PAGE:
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Creative Works Work & Wellbeing My Creative Career

My Creative Career: Nicholas Hulley, chief creative officer at AMV BBDO

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By Amy Houston, Senior Reporter

June 5, 2023 | 7 min read

As part of our My Creative Career series, the AMV BBDO creative boss talks about the power of collaboration, how he very nearly became a journalist and why he’s so proud of Bodyform’s ‘Womb Stories’.

Nick Hulley

Nick Hulley

The first creative thinker in Nicholas Hulley’s life was his storytelling, mining engineer, South African grandfather. “Nothing we did was ever mundane,” he remembers. “A simple walk in the park would turn into a tale that we were archeologists hunting for a rare fossil.” The elder’s sense of adventure and make-believe imbued the youngster with a passion for imaginative thinking.

Leaning into a love for writing, Hulley went on to train as a journalist but soon discovered it wasn’t the right path – that he was, as he puts it, ”too soft”, finding it tricky to ask difficult questions.

Moving from Cape Town to London, he landed a very non-creative job as a data capturer, but it was walking around a capital city peppered with posters for fashion brand French Connection and its now infamous FCUK slogan that inspired him to have a look at what this advertising business was all about.

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Returning home, it would be TBWA/Hunt/Lascaris in Johannesburg that would serve as Hulley’s creative training ground. In his nine years there, he worked his way up from copywriter to creative director, with his first boss, Sandy DeWitt, crucial to his development. “She was all about the craft and was very demanding but nurturing too. She had the ability to instill ambition without fear and had a unique way of giving you a good old chewing out.”

Under DeWitt and agency boss John Hunt, the ethos of the creative shop at that time was that while you can’t always outspend someone, you can always outthink them – an optimistic attitude that left a lasting mark on Hulley.

It was during this time that he also met Nadja Lossgott, who became his long-time creative collaborator and partner – another woman who has fundamentally shaped his approach to client work. “We were on the same wavelength, we clicked and we’ve never stopped working together. It was a happy brilliant accident.”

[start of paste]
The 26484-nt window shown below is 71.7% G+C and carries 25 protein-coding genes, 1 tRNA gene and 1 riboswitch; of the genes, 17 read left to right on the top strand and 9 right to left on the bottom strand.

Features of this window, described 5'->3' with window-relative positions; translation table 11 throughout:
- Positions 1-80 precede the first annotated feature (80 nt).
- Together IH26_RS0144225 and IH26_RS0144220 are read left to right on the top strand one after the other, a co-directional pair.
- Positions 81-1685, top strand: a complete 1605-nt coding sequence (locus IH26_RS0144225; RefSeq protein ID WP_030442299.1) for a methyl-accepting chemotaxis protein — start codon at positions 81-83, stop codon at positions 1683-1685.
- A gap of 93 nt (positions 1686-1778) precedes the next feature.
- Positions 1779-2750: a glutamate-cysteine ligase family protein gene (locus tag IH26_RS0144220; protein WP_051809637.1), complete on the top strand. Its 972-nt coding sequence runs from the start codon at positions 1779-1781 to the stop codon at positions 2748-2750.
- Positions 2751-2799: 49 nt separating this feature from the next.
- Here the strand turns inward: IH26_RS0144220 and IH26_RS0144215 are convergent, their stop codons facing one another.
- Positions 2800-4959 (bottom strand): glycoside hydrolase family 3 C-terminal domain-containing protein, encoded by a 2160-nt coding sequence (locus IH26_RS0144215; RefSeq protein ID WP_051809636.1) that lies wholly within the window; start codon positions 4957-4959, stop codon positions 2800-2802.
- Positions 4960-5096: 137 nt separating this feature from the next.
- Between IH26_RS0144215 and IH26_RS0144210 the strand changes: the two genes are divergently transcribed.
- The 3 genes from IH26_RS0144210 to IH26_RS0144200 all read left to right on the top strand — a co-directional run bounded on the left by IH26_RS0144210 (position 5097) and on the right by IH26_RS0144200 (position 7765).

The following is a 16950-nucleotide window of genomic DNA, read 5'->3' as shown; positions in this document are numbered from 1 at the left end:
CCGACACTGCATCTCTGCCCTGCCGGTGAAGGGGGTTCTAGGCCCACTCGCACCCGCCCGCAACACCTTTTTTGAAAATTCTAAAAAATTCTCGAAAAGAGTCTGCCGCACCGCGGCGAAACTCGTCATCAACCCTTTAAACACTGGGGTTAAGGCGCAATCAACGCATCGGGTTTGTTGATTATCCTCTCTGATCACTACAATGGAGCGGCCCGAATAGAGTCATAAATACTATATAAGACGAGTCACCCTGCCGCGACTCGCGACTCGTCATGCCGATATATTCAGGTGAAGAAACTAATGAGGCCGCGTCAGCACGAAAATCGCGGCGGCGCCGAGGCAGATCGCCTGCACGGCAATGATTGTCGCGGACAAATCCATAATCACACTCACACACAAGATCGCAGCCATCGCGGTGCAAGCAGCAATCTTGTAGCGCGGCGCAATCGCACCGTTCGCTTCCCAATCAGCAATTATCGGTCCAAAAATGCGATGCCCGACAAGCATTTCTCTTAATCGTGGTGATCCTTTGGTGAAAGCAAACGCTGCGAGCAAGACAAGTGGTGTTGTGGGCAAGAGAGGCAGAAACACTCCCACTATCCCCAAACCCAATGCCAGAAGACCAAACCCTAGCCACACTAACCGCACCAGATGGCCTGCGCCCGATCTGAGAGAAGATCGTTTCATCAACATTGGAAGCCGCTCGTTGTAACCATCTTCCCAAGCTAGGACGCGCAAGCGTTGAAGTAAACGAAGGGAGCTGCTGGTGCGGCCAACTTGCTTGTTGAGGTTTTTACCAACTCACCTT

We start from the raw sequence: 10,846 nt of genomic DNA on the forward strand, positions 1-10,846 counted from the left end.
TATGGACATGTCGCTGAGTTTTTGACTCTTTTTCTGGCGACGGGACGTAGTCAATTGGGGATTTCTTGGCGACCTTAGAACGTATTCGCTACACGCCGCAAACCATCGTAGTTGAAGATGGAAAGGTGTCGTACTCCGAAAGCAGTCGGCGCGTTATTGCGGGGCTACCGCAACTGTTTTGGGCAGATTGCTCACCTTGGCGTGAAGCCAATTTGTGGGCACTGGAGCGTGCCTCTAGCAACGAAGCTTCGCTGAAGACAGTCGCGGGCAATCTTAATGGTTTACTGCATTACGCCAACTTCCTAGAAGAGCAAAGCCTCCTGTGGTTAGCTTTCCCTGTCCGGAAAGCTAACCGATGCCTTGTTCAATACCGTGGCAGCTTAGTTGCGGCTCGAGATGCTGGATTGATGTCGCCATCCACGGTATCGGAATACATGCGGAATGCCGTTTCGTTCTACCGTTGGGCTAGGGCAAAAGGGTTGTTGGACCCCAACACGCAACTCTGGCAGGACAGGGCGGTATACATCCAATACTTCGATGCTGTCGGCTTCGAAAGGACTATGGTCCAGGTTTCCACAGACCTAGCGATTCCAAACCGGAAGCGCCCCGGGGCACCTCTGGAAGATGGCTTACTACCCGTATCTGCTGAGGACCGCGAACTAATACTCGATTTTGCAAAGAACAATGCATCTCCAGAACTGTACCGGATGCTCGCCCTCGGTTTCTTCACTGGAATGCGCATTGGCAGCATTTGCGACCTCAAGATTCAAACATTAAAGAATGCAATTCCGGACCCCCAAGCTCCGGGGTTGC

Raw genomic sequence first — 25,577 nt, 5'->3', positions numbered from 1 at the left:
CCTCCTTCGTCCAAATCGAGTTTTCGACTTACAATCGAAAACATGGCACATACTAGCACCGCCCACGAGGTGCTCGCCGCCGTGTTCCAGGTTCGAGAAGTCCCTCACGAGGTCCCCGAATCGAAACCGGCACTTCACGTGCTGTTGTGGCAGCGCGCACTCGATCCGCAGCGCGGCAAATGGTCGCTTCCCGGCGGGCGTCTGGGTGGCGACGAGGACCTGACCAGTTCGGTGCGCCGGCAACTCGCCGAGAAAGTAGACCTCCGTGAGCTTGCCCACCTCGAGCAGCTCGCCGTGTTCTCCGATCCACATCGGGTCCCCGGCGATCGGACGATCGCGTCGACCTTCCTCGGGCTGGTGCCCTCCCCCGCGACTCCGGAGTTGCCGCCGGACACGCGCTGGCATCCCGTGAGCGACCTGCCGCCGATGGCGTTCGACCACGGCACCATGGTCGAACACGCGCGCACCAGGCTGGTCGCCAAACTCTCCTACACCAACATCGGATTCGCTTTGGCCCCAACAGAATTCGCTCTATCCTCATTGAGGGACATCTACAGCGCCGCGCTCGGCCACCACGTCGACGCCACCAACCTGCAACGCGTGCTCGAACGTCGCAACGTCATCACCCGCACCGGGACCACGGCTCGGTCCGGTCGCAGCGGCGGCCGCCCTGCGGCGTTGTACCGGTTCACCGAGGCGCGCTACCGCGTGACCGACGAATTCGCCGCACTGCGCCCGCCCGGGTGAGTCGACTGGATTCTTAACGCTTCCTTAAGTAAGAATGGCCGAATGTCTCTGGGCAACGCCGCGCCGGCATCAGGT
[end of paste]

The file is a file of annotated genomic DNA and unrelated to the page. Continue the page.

Together, they have built an environment that is collaborative and empathetic. “We’re fundamentally different in some ways. She’s an art director and views the world through a visual prism in ways that I don’t because I’m a writer. You have to try and understand the other person’s opinion. It’s hard to imagine a creative career without her.” As Hulley puts it, they both reconcile different viewpoints and work together to create a common vision that is greater than the sum of its parts.

“We’re a slight contradiction because in some ways we think exactly alike, but we’re approaching it from fundamentally different angles and I think that that it creates a very interesting mix.”

In 2012, the pair moved to AMV BBDO, where they have remained ever since. There, they would climb the ranks to eventually lead the operation as joint chief creative officers and over the years the duo have worked on standout spots for Guinness, Bodyform, Bombay Sapphire and Tena. It is ’Womb Stories’ that Hulley is especially proud of.

“It best reflects our beliefs, our ways of working and our vision. It’s wrestling that complexity, it’s the mixed emotions that I’m very proud of.”

Combined with the craft of illustration, the creative loves how meaningful the ad was to people. It wasn’t just a disposable inconsequential thing.

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Hulley truly loves his profession and the people he gets to work with. He says that while society might like to have a crack at advertising, everyone involved in it has a wonderful mixture of ambition and creative talent. “There’s humility because it is advertising, not Hollywood. It’s experimental. You bounce from one project to another, but it also disciplines creatively, because you have to deliver.” And, he says, it’s a very privileged life where you get to work with clever, talented and funny people.

With a career spanning more than 20 years, Hulley says you really need to adapt or die – especially when it comes to technology. “Cope with and embrace change. Be energized by it. People entering the industry have a superpower – they are more adaptable than the rest of us. So have fun and make a difference.”

Read our interview with Liz Taylor, global chief creative officer at Ogilvy.

Creative Works Work & Wellbeing My Creative Career

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